Military Monday – 70th Anniversary of VE Day

Friday marks the 70th Anniversary of the end of World War II in Europe. To honor those who served, and help you learn how to begin World War II research, locate records, analyze them, and piece together a soldier’s story, I am offering a discount on all my World War II books.

This offer is good today through Sunday, May 11. Just visit my website and order any of the following paperback books directly from my site. Use the 10% discount code: 3CWSCYMZ.

  • Stories from the World War II Battlefield Volume 1 (Army, Air Corps, National Guard)
  • Stories from the World War II Battlefield Volume 2 (Navy, Coast Guard, Marine Corps, Merchant Marines)
  • The Tiger’s Widow
  • Stories of the Lost
  • Stories from the Battlefield: A Beginning Guide to World War II Research

While you are on my site, please check out the free World War II Toolbox, Additional Resources for my books, and upcoming appearances.

© 2015, Jennifer Holik, Woodridge, IL

StoresBattlefield_6x9_webCover Vol 1 Widow_Cover3Lost_CoverCover Vol 2

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Writing Wednesday – The Art of Work Book Review

I am a fan of writer Jeff Goins. I follow him on Facebook and read his blog. He has a great way of wording things that I’m thinking, have felt, or am going through in my creative life. If you haven’t read his blog, I suggest you check it out. He recently released a new book The Art of Work. A Proven Path to Discovering What You Were Meant To Do.

A colleague of mine works with Jeff and after reading a couple of posts about why people, who are finding their way and their passion, need this book, I asked her a question. Why do I, someone who understands and knows in her soul, what her creative path is, and is living it, need this book? Her answer – because it is filled with inspiration, and even she, who is on a path she believes is correct, was able to use the book to hone in some things.

Good enough for me. I ordered and read this book. Now, for those who are struggling to live their life’s passion and dream through work, this book is overflowing with inspiration. Each chapter has multiple stories of people who overcame odds, missed their calling, changed course, and ended up doing what they were meant to do on this earth. I saw a lot of that paths I took the last three years to get where I am today. And I’m confident I’m living my soul’s purpose. Most of the book was inspiring but didn’t do much for me. Until…….the end.

At the end of the book, Jeff talks a lot about our work never being finished. We may start something in this life and someone else will have to finish it. Or, we start something but cannot finish it because we die. This is a good reminder that the projects I start and dream about, may never be fully completed, but if I do my part, I will have done what I was supposed to do. He also talks about allowing our passion for work consume us and every minute of our lives. There are seasons where this happens, but we must be aware to not let it consume us forever. You could also call that work-life balance, and if you read my blog post from last week on the book Resilience, I talk about that. Both of these ideas are important to me as I continue to move forward.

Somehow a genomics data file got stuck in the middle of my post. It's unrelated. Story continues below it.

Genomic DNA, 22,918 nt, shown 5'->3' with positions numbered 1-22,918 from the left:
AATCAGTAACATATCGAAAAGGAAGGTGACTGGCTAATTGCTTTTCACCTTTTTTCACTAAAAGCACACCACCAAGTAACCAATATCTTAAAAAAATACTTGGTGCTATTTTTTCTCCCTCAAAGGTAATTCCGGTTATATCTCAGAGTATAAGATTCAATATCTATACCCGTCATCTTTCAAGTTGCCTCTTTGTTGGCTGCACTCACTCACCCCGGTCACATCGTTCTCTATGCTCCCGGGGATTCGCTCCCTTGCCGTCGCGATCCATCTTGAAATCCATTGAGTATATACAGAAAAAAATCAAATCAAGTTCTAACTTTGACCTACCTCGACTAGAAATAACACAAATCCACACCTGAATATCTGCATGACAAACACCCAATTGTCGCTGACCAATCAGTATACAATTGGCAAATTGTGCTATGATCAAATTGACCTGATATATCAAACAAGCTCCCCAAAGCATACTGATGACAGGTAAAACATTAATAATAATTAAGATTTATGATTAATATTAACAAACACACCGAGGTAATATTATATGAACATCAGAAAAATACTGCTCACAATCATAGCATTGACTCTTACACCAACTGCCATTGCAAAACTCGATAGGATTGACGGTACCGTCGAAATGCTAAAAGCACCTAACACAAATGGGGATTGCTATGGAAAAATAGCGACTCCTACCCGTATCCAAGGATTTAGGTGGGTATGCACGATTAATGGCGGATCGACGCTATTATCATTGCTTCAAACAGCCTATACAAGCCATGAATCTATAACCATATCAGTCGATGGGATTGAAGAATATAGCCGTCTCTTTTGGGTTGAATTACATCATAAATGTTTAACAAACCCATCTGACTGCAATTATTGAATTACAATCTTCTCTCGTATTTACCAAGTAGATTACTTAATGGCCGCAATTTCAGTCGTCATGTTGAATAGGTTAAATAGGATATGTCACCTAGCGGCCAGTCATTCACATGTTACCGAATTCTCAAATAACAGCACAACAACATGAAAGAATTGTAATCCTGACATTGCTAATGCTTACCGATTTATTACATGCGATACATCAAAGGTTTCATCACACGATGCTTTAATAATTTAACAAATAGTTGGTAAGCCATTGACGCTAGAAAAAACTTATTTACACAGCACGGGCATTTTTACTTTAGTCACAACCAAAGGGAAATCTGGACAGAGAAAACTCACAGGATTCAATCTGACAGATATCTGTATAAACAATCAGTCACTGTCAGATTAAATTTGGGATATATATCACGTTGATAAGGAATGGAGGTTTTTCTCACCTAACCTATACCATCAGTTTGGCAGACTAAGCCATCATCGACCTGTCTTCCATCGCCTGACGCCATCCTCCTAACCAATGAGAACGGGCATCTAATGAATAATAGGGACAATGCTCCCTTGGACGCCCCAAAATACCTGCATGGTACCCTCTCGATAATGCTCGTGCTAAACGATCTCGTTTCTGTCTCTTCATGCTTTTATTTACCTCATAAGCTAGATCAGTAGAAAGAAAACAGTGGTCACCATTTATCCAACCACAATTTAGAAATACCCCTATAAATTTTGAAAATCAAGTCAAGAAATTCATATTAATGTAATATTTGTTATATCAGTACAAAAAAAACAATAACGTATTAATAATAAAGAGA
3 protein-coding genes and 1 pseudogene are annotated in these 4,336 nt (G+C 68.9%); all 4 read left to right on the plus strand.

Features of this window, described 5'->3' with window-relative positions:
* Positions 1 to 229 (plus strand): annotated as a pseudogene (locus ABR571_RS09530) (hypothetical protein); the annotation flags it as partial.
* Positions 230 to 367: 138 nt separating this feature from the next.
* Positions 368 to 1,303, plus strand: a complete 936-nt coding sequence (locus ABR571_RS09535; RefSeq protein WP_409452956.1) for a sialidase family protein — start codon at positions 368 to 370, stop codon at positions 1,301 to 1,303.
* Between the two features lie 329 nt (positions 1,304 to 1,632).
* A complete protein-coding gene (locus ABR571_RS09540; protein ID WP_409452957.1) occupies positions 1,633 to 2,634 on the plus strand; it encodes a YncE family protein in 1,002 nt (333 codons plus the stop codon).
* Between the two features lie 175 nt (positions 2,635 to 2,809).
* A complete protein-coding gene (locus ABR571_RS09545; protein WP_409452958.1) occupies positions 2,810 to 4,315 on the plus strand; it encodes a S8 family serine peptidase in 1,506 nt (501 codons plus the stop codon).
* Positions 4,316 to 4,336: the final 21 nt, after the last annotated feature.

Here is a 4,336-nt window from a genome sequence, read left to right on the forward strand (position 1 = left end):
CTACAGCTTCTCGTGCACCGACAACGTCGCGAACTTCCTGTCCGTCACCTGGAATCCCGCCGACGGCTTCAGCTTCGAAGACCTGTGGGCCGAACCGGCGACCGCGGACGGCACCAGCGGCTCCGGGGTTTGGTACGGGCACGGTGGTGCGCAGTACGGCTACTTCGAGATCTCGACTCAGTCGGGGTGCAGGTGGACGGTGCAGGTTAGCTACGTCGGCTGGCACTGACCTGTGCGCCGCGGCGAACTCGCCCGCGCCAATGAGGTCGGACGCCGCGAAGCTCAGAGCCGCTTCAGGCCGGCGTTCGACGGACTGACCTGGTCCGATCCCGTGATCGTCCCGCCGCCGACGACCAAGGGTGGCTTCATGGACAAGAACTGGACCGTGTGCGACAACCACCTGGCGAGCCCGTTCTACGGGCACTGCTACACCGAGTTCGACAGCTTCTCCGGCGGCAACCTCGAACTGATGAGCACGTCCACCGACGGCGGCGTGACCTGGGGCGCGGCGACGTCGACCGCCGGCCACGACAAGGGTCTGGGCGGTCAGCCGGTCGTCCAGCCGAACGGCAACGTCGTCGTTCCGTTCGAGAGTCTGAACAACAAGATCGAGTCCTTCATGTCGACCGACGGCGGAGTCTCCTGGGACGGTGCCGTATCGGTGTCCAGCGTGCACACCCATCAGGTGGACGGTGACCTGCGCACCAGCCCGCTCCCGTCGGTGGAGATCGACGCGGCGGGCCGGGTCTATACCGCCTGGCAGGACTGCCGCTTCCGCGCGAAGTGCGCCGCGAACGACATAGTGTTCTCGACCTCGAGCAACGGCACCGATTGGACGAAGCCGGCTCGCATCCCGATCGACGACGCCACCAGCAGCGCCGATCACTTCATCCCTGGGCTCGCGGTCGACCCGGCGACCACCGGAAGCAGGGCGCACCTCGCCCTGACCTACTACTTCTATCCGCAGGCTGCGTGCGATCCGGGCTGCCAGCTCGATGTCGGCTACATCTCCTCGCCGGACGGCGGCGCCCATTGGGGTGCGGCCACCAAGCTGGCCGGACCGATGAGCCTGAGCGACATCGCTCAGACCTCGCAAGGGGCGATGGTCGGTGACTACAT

Finally, Jeff points out many times throughout the book, that one action, one project, one deed or kind word, can have a ripple effect that we may or may not be aware of. That ripple effect is something I have been thinking about lately with my World War II work. I am one person teaching others how to research and tell the stories of their soldiers. I cannot tell everyone’s story so they are not forgotten, but I can teach people and they will in turn tell others, and over time, more of our soldier’s stories will be recorded. For me, this is very important.

I encourage you to pick up this book whether you have found you calling and life’s passion or not. You will learn something, think about new things, and see a different perspective, even if it takes the entire book.

© 2015, Jennifer Holik, Woodridge, IL

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Tuesday’s Tip – British Commonwealth Cemeteries

Tyne Cot Cemetery WWI (10)

Tyne Cot Cemetery. Photo courtesy Jennifer Holik.

Are you interested in finding your British Force ancestor’s grave from World War I? If you had a relative who served with the British, Irish, Scottish, Australian, or New Zealand forces under the British crown in World War I, there are some great resources available to you. The primary one being the Commonwealth War Graves Commission.

These cemeteries are scattered in Europe in countries like Belgium, France, and Germany. Many are located within a farmer’s field and may not be accessible. The larger ones usually have parking nearby.

The graves of those identified soldiers, have the name, service number, rank, and unit engraved on the stone. The unit crest is also engraved on the stone. Those who are unidentified have this indicated on their stone.

All of these cemeteries are recognizable as you drive through the countryside because they each have a tall cross monument with a sword pointing down.

While these cemeteries usually do not have anyone on staff or an office in which you can inquire about who is buried there, they do have a resource to help you locate individuals.

Tyne Cot Memorial Registry books (2)Within each cemetery you can find a Memorial Registry box. When you open the box, you will find inside, several books of names with grave locations, unit, and death date. There is also a cemetery visitor’s register you can sign. Tyne Cot Memorial Registry books (3)

Tyne Cot Memorial Registry books (1)  These cemeteries are beautiful, peaceful, and well-kept. I encourage you to visit if you have a chance when you are overseas.

© 2015, Jennifer Holik, Woodridge, IL

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